From: Kenneth Whistler (firstname.lastname@example.org)
Date: Thu Jul 12 2007 - 18:57:10 CDT
John Hudson suggested:
> The sense that matters to me is that layout engines should include the
> characters that may be used as generic bases in the same text runs as following combining
> marks, regardless of script or language. That's why the bases are *generic*.
That seems like a noble goal. And it seems completely consistent with the
intent of the standard in not constraining what generic combining marks
could be applied to what generic symbols.
Already, since generic symbols (as well as letters) are all base characters,
following them by a combining mark creates a well-formed combining character
sequence. And if they are non-spacing marks to boot, they will form default
grapheme clusters and for most processing purposes should not be separated.
The problem comes when you have a script identity mismatch between base
and combining mark, so that your layout engine gives up and goes back to
fallback behavior, because it doesn't know how to apply, say, Devanagari
matras to Tibetan consonants or Greek letters or Arabic letters, for example,
and because to display at all you may end up needing to use one font for the
glyph for the base and a different font for the glyph for the combining mark.
That is when a layout engine ends up splitting a combining character sequence
into two text runs and inventing ways of displaying the parts separately
(with or without a dotted circle glyph introduction, for example).
> So what is
> the easiest way to implement this? Define a set of characters that may be used as generic
> bases, based on documentation of existing conventions, and specify that these should all
> be treated in the same way as the dotted circle base.
Well, accumulating information about actual usage and existing conventions
strikes me as a useful exercise, particularly for font designers who may
end up having to include behavior in fonts to account for them. But how
would this end up being something defined *in Unicode*?
The standing way to "define a set of characters" in the Unicode Standard
is to invent a new property that defines that set. What property are
we talking about here? A binary property, Generic_Base? How would the UTC
maintain that property? Would it be guaranteed to be a proper subset of
the derived character property Grapheme_Base? (One would think so.) But
what constraints would there be on characters that could be Generic_Base=True?
I would think, given the considerations that go into separating text runs
in the first place, and not wanting to have to figure out how to apply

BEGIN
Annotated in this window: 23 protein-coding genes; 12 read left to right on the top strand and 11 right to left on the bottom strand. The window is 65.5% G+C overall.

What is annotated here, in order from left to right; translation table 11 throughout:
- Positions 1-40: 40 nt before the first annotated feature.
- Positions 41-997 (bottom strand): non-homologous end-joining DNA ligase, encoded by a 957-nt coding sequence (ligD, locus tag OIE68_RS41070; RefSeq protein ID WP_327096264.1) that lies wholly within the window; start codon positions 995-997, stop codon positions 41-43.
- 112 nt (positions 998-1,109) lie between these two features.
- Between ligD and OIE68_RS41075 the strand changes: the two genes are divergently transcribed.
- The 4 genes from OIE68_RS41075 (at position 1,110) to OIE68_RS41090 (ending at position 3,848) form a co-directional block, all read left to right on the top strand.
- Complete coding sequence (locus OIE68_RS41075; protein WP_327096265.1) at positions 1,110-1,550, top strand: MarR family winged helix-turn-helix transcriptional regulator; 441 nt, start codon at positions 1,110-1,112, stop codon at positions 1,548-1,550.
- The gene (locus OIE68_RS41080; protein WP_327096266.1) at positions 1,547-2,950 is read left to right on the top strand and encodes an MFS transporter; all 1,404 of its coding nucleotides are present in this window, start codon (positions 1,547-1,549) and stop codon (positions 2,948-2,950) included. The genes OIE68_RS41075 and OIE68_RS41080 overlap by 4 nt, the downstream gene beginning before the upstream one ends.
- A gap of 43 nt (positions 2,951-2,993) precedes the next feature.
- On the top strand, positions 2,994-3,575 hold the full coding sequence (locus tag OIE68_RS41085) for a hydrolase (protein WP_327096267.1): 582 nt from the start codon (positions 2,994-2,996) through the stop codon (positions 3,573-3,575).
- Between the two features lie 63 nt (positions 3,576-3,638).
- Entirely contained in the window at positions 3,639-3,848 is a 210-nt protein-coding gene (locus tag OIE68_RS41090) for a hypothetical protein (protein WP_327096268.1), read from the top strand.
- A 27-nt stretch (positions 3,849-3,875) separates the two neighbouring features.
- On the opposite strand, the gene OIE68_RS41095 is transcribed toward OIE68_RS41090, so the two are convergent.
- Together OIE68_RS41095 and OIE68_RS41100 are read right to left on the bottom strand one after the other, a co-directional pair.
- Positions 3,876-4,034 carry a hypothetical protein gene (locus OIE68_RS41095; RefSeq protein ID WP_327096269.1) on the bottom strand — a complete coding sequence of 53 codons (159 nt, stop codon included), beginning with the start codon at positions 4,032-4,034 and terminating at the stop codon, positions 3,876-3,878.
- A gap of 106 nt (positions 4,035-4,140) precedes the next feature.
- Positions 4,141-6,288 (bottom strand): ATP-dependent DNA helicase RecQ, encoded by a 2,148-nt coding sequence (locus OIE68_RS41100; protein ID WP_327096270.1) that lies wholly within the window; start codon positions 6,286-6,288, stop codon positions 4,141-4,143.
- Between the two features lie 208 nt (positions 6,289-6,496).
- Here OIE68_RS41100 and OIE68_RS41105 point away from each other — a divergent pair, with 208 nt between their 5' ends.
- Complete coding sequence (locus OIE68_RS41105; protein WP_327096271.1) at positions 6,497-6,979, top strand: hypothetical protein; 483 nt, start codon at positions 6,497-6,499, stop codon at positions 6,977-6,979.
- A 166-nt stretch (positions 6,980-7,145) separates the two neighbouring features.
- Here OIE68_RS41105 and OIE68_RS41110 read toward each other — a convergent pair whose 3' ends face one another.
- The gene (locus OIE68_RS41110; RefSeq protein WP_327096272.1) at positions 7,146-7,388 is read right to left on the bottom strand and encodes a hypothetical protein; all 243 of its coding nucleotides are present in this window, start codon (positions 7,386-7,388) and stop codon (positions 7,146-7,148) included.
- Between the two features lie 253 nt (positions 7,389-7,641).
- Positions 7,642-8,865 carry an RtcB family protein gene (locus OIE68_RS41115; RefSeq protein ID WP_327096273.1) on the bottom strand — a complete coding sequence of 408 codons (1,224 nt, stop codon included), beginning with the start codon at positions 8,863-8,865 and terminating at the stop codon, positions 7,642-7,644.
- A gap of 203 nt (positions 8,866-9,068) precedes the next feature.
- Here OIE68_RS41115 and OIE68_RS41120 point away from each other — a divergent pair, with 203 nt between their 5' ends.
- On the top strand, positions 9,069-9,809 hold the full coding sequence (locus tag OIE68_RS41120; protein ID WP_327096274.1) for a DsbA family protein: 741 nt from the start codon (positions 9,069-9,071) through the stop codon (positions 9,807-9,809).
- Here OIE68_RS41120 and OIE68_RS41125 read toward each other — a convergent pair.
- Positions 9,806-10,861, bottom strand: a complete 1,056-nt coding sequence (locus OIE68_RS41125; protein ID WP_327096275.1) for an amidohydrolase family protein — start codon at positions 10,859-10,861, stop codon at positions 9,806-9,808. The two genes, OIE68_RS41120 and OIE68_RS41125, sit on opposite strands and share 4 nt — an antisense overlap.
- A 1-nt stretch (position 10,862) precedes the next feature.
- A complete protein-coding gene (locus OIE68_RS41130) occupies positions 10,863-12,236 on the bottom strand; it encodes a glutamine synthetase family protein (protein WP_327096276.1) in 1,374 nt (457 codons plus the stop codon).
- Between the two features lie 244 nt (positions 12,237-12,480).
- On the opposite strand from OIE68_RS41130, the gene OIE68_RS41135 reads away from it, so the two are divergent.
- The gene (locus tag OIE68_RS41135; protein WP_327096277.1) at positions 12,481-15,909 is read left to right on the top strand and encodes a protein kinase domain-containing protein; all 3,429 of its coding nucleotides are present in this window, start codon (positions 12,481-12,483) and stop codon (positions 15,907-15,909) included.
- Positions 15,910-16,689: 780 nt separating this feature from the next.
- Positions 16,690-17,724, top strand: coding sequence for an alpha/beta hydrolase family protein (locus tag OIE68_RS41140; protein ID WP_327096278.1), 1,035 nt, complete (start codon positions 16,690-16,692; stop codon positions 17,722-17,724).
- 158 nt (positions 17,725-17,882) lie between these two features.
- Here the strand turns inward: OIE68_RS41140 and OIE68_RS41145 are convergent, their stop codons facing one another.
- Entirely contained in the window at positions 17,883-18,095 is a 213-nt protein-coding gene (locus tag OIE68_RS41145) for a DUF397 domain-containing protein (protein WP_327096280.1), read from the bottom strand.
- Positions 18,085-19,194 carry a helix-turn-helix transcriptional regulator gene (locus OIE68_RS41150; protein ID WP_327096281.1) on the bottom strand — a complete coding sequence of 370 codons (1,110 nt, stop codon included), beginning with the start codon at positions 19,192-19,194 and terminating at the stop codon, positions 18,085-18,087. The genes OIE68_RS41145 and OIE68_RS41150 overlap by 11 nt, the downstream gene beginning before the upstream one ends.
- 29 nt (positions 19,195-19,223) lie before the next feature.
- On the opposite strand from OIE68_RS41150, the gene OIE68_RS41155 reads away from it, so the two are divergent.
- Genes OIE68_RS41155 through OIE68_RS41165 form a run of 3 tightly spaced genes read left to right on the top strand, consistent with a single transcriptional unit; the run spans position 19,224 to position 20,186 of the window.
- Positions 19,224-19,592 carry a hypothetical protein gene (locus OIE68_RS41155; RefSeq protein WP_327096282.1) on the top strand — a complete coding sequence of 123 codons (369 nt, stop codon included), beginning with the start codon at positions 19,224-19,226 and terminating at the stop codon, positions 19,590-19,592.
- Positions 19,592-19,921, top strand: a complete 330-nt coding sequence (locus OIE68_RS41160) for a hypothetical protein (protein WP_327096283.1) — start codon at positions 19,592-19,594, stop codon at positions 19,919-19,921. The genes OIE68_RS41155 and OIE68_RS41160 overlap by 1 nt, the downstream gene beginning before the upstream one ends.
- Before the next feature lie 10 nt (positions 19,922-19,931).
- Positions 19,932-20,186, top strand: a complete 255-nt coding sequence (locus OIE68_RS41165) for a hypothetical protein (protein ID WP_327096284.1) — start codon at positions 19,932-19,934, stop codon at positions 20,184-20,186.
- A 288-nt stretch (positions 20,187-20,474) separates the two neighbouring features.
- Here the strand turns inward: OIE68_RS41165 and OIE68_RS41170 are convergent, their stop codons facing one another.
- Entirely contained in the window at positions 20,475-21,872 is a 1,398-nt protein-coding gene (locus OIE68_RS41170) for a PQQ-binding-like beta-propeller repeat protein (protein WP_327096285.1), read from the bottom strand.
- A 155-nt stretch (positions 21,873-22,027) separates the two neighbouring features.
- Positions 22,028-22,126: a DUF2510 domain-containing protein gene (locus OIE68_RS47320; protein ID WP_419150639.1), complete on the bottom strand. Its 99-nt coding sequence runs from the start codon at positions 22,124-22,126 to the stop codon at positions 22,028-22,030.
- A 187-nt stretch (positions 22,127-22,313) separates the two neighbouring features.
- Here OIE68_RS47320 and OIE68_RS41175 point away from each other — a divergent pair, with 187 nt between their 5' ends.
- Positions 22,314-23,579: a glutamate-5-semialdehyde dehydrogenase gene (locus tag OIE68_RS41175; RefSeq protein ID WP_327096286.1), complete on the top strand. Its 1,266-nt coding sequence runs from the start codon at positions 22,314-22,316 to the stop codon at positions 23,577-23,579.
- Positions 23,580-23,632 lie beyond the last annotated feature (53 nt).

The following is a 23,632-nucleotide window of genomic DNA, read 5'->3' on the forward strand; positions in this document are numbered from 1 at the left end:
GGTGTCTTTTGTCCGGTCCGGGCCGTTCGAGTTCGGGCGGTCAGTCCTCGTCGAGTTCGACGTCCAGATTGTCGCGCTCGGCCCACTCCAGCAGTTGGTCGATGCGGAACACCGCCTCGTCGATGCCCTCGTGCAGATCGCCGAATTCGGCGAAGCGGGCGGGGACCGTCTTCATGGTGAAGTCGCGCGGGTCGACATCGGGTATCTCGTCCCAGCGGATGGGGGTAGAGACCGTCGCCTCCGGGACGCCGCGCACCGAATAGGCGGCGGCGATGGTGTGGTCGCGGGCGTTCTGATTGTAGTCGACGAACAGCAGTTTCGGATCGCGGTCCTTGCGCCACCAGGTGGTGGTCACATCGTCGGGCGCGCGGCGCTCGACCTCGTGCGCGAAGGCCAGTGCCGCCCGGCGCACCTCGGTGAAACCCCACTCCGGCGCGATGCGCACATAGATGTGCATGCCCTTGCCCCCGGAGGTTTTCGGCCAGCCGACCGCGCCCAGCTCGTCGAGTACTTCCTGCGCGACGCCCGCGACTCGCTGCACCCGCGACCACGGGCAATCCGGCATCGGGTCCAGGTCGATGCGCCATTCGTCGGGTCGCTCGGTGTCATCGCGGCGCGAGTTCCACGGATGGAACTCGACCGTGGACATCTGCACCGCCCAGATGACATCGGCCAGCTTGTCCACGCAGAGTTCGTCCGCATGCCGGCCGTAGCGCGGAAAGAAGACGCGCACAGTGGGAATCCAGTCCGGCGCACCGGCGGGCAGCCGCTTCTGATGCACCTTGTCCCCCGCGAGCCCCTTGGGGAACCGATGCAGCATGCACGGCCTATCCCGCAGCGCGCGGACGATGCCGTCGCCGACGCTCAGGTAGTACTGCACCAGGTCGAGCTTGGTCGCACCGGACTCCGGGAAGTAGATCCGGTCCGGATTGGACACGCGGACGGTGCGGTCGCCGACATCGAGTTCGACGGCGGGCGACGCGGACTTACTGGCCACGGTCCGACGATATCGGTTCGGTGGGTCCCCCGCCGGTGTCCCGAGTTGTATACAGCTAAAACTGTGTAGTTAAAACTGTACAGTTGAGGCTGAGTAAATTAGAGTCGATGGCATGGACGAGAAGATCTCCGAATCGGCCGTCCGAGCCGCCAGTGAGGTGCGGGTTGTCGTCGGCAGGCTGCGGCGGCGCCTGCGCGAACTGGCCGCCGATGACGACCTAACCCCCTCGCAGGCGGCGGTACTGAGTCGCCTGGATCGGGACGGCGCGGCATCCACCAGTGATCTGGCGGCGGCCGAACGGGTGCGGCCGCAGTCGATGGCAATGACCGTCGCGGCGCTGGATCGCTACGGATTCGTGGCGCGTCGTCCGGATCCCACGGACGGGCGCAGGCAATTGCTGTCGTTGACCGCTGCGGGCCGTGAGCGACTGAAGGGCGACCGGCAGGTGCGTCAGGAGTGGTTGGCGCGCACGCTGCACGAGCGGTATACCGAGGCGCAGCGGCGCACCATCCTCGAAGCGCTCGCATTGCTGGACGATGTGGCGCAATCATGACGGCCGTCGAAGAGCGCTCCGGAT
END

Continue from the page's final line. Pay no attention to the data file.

DEVANAGARI VOWEL SIGN U to ARABIC LETTER GHAIN, that you would want to
say that a Generic_Base character could not be any particular script,
such as Script=Arabic.
but if you are heading in that direction, why not at least investigate the
notion that the starting point should be more generically defined, at
least from the point of view of the Unicode Standard. What about just
looking at the generic problem as the sequence:
< [:Script=Common:] & [:Grapheme_Base=True:], [:gc=Mn:] >
That is, if you have a base character that is Common script, and you follow
it by a non-spacing mark, a layout engine ought to render it, even if
not necessarily very well, regardless of the script of the non-spacing mark.
That formula, by the way, would pick up all the instances folks have been
talking about so far as generic base characters, including
U+002D HYPHEN-MINUS, U+005F LOW LINE, U+00A0 NO-BREAK SPACE, U+00D7
MULTIPLICATION SIGN, as well as U+25CC DOTTED CIRCLE. It also gets
*all* of the geometric shapes in the 25A0..25FF block, for example,
some of which are other obvious candidates for serving as a generic base.
And why not allow U+2639, the frownie face, serve as the generic base
for display of Devanagari non-spacing marks. I'm sure *somebody* will
eventually think of doing that. ;-)
That is the level of generic display behavior that I think is already the
intent of the Unicode Standard.
Individual layout engine developers could choose to
go further, based on particular conventions relevant to the
particular scripts they are concerned about, and, for example, support display of
*all* combining marks from an applicable subset, including spacing
combining marks (even the ones that reorder), with respect to a particular
generic base (or a small, defined list of such bases). That is what John seems
to be talking about when saying that a font for Devanagari, for example,
will include the dotted circle as a generic base for display of all the
matras in isolation.
But I don't see the UTC wanting to head into that territory, defining what
layout engines can and should support for that kind of extended display
behavior in script-specific cases.
> If the UTC are interested in this idea, I can start defining such a set and gather
> feedback and requested additions from publishers, lexicographers, scholars, etc.
It is just my opinion, but it seems to me that the UTC would be interested
in the general problem of ensuring that layout engines aren't doing
unreasonable and counterintuitive things in displaying non-spacing marks.
Also I don't see any problem with accumulating statements to publish
about particular, notable orthographic practices, such as "By convention,
Lao non-spacing vowels and tone marks, when displayed in isolation, are
often shown with an x-shaped generic base." That might help developers
of layout engines and fonts do the right thing, or at least put them on
notice about some behavior of relevance.
I'm less sure that the UTC would be interested in trying to formally
define and maintain a Generic_Base property and try to determine
which particular small set of characters could correctly be given
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